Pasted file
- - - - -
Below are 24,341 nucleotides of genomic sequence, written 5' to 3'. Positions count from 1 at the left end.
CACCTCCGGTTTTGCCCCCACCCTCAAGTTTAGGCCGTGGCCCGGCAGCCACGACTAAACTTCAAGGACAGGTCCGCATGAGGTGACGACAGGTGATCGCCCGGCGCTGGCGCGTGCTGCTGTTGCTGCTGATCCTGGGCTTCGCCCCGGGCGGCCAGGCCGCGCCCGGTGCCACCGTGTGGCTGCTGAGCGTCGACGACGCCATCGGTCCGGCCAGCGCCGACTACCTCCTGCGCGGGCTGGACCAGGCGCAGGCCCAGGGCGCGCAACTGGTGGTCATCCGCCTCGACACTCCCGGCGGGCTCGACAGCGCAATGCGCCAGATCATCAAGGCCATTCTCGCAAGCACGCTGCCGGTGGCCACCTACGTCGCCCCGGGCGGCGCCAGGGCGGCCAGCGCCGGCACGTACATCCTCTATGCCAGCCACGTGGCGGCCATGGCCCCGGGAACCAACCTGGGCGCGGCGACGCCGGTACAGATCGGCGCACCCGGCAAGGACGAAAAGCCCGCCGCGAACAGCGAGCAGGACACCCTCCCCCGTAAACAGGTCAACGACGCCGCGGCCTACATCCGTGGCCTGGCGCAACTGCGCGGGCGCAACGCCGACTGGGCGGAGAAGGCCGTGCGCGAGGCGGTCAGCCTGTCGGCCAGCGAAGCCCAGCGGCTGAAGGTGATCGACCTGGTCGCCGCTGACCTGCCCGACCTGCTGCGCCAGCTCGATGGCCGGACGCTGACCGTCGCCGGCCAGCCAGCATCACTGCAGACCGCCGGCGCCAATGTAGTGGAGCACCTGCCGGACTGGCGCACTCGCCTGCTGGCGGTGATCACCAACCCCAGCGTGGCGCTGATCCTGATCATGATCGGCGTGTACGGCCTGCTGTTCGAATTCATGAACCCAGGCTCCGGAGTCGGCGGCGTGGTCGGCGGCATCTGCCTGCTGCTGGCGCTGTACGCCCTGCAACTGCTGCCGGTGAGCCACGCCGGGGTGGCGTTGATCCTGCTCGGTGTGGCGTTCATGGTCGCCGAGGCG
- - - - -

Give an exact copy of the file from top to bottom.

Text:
Below are 24,341 nucleotides of genomic sequence, written 5' to 3'. Positions count from 1 at the left end.
CACCTCCGGTTTTGCCCCCACCCTCAAGTTTAGGCCGTGGCCCGGCAGCCACGACTAAACTTCAAGGACAGGTCCGCATGAGGTGACGACAGGTGATCGCCCGGCGCTGGCGCGTGCTGCTGTTGCTGCTGATCCTGGGCTTCGCCCCGGGCGGCCAGGCCGCGCCCGGTGCCACCGTGTGGCTGCTGAGCGTCGACGACGCCATCGGTCCGGCCAGCGCCGACTACCTCCTGCGCGGGCTGGACCAGGCGCAGGCCCAGGGCGCGCAACTGGTGGTCATCCGCCTCGACACTCCCGGCGGGCTCGACAGCGCAATGCGCCAGATCATCAAGGCCATTCTCGCAAGCACGCTGCCGGTGGCCACCTACGTCGCCCCGGGCGGCGCCAGGGCGGCCAGCGCCGGCACGTACATCCTCTATGCCAGCCACGTGGCGGCCATGGCCCCGGGAACCAACCTGGGCGCGGCGACGCCGGTACAGATCGGCGCACCCGGCAAGGACGAAAAGCCCGCCGCGAACAGCGAGCAGGACACCCTCCCCCGTAAACAGGTCAACGACGCCGCGGCCTACATCCGTGGCCTGGCGCAACTGCGCGGGCGCAACGCCGACTGGGCGGAGAAGGCCGTGCGCGAGGCGGTCAGCCTGTCGGCCAGCGAAGCCCAGCGGCTGAAGGTGATCGACCTGGTCGCCGCTGACCTGCCCGACCTGCTGCGCCAGCTCGATGGCCGGACGCTGACCGTCGCCGGCCAGCCAGCATCACTGCAGACCGCCGGCGCCAATGTAGTGGAGCACCTGCCGGACTGGCGCACTCGCCTGCTGGCGGTGATCACCAACCCCAGCGTGGCGCTGATCCTGATCATGATCGGCGTGTACGGCCTGCTGTTCGAATTCATGAACCCAGGCTCCGGAGTCGGCGGCGTGGTCGGCGGCATCTGCCTGCTGCTGGCGCTGTACGCCCTGCAACTGCTGCCGGTGAGCCACGCCGGGGTGGCGTTGATCCTGCTCGGTGTGGCGTTCATGGTCGCCGAGGCG